Reservations for free, first-time camping weekends are available at 13 state parks in New York this summer, and will provide camping equipment and guidance to families exploring the outdoors together for the first time.
Conservatives don’t usually support “free” government programs. But Heather Wilhelm, writing in National Review Online, thinks more camping might be just what America needs:
Real camping, of course, involves a harrowing yet mystical combination of several key ingredients. There is the tent, sometimes cold and soggy. There is the backpack, often unwieldy, particularly if you follow my hair-on-fire last-minute throw-everything-in packing philosophy.
More important, there is the vast, expansive wilderness, potentially filled with wandering Sasquatch — or, as in the case of Bhutan, wandering Yetis — leading one to quietly contemplate the greater meaning of life. There is the lack of a 7-Eleven or a hospital or a cell-phone signal or even a parking lot for miles upon miles. Incidentally, there is also the vague yet persistent sense that one could potentially die in dramatic camping-related fashion at any moment. This last item might seem like a negative until you realize that it actually leads to further deep (if somewhat panicked) contemplation regarding the meaning of life. …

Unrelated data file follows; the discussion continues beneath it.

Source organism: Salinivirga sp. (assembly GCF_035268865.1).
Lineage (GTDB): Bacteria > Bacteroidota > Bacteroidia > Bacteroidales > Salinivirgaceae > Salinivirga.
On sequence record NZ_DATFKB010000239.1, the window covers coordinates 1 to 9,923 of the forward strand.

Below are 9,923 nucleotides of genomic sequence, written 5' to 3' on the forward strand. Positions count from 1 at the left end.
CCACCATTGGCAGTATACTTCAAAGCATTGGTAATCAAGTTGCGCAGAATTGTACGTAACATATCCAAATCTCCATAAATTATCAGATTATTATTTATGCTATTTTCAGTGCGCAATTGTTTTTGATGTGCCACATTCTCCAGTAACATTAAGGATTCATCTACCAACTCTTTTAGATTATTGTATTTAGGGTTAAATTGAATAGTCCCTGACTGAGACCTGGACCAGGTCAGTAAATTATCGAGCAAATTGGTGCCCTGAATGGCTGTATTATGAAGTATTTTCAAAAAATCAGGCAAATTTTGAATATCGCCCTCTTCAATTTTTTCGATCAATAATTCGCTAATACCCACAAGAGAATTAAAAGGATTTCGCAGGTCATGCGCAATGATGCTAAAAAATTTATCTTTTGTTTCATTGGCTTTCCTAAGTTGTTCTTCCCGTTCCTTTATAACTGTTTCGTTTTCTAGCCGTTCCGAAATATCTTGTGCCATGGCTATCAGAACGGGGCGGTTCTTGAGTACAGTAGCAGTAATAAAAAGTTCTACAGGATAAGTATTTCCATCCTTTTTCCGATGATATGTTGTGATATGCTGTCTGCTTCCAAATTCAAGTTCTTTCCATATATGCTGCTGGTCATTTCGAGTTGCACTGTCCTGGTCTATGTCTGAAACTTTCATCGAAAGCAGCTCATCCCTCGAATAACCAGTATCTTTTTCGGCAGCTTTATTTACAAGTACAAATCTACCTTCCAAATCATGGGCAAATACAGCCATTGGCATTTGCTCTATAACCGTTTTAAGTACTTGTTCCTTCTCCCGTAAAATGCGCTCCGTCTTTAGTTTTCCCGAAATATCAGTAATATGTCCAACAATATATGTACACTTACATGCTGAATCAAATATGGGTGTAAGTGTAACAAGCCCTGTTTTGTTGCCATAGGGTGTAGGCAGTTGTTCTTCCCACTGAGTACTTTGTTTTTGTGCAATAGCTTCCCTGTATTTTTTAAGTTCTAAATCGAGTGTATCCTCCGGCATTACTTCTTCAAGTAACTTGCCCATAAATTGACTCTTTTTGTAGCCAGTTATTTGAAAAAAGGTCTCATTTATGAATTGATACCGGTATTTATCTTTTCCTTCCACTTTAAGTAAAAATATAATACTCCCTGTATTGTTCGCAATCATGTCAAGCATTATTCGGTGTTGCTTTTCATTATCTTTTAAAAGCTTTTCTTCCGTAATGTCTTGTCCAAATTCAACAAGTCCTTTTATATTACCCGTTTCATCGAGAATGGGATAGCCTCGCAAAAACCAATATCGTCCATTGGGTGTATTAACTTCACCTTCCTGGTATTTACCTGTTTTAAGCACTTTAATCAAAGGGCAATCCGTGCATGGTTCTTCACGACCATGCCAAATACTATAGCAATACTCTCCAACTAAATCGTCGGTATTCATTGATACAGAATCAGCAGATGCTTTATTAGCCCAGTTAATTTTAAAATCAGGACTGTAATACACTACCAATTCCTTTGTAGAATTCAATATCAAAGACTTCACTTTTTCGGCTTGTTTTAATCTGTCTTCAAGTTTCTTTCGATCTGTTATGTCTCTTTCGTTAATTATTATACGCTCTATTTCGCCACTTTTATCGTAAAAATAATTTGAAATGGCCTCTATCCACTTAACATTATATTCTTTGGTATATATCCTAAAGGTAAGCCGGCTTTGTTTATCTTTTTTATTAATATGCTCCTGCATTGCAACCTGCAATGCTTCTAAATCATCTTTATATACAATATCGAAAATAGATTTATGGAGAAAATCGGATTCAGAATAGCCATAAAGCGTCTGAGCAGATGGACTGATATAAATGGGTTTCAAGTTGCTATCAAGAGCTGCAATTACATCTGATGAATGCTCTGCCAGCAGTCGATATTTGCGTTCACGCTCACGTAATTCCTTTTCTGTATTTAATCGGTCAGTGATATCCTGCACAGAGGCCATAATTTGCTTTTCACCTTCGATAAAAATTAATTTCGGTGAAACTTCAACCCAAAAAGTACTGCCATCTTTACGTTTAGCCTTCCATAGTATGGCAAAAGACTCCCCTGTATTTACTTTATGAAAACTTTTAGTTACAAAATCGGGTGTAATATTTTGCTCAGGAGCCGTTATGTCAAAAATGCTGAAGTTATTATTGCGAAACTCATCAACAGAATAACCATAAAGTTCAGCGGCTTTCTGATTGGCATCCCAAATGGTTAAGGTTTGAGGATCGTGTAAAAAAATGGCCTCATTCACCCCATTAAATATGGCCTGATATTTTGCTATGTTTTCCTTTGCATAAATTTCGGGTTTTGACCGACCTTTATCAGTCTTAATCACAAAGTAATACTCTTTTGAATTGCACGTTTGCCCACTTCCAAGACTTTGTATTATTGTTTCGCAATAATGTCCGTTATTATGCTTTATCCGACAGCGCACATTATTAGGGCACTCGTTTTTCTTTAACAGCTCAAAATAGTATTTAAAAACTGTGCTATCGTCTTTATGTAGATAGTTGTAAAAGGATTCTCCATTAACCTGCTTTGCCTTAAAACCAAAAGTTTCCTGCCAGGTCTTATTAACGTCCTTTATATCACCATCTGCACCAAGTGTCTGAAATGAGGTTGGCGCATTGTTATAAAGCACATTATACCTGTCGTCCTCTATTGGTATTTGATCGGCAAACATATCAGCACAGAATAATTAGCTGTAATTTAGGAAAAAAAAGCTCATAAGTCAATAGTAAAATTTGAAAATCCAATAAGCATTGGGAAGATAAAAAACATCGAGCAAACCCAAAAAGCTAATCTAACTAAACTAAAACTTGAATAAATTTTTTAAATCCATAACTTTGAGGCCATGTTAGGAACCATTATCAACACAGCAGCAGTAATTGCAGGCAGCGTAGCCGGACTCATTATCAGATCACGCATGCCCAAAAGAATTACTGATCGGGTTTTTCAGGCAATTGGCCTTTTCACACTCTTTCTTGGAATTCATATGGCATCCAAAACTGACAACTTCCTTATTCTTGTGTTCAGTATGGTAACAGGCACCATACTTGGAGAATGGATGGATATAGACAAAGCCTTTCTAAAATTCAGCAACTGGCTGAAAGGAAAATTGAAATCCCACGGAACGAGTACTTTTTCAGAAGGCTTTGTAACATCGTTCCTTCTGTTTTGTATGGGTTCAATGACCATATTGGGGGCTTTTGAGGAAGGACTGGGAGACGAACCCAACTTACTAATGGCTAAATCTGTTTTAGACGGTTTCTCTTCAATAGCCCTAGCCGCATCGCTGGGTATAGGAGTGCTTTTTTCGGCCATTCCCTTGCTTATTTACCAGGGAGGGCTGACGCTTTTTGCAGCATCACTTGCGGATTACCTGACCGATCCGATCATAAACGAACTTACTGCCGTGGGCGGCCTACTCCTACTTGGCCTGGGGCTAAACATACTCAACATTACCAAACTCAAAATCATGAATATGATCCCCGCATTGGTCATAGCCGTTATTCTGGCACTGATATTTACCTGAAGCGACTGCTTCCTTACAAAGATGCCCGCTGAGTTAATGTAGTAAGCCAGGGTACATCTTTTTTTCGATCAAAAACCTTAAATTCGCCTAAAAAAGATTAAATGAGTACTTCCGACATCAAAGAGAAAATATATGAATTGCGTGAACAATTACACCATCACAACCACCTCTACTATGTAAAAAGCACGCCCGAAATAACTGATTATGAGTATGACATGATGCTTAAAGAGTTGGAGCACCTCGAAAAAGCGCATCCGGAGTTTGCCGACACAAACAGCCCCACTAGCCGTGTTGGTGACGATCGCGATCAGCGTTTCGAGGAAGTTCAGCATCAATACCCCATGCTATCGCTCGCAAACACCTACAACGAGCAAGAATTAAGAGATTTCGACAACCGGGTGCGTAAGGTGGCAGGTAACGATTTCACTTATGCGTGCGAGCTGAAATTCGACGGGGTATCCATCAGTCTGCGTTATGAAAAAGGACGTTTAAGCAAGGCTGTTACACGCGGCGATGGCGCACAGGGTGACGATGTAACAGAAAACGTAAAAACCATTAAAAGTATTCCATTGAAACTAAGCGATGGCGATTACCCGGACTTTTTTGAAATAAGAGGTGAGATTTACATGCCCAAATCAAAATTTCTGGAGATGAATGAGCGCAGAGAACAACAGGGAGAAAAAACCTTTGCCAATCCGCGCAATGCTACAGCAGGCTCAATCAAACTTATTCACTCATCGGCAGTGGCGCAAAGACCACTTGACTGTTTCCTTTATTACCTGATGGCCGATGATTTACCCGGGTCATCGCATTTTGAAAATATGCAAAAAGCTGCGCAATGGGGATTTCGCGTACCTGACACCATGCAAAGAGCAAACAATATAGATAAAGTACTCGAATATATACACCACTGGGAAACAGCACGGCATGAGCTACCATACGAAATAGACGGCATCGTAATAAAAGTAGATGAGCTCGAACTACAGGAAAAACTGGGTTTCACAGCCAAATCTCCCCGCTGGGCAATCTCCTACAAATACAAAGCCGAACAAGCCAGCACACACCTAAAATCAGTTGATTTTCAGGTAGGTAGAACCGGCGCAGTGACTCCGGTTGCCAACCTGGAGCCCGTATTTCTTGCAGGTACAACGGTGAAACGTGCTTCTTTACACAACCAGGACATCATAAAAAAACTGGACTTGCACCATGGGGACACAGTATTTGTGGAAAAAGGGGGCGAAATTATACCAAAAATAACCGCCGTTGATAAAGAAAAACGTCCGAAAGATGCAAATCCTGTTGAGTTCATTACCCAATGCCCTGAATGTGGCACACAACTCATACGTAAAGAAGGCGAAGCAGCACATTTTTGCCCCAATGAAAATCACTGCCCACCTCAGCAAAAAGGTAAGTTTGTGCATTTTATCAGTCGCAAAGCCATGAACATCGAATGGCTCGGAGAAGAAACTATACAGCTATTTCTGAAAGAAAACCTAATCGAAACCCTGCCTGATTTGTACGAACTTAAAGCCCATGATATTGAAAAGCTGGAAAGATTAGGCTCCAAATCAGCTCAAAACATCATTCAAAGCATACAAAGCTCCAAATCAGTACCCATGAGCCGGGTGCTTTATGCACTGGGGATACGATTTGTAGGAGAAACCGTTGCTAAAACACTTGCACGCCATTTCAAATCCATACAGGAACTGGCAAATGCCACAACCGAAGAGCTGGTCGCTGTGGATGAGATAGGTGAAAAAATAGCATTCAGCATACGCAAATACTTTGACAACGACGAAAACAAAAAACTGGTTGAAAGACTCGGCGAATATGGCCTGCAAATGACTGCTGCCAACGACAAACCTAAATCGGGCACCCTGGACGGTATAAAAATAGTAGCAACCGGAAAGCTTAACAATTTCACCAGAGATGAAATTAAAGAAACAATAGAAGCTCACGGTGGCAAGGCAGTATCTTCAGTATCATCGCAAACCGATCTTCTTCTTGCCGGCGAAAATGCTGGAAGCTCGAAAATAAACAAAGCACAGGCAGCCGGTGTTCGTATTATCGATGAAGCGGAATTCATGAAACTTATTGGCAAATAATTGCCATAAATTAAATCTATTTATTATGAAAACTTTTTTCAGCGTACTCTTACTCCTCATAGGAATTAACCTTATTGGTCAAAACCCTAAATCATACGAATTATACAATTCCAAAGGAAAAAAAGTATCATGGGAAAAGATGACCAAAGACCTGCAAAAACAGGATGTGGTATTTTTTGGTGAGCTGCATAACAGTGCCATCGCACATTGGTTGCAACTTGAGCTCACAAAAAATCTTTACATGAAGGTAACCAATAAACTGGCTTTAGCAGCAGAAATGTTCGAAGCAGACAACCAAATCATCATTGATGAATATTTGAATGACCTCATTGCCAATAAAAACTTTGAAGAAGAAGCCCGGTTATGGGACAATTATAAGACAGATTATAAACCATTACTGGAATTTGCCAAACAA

Camping … is a glorious character-building adventure. Perhaps it is here that you’ve spotted a red flag: “Character-building,” after all, often serves as polite code for “a mild form of short-term misery where you are completely out of your comfort zone.” I cannot lie. Sometimes it rains so hard you can’t even heat up your Spam. But here’s another truth: It’s all part of the fun.
In a society motivated by convenience and comfort, stepping out of our comfort zones together may be the greatest American family vacation. And for many families, free camping could be the first step.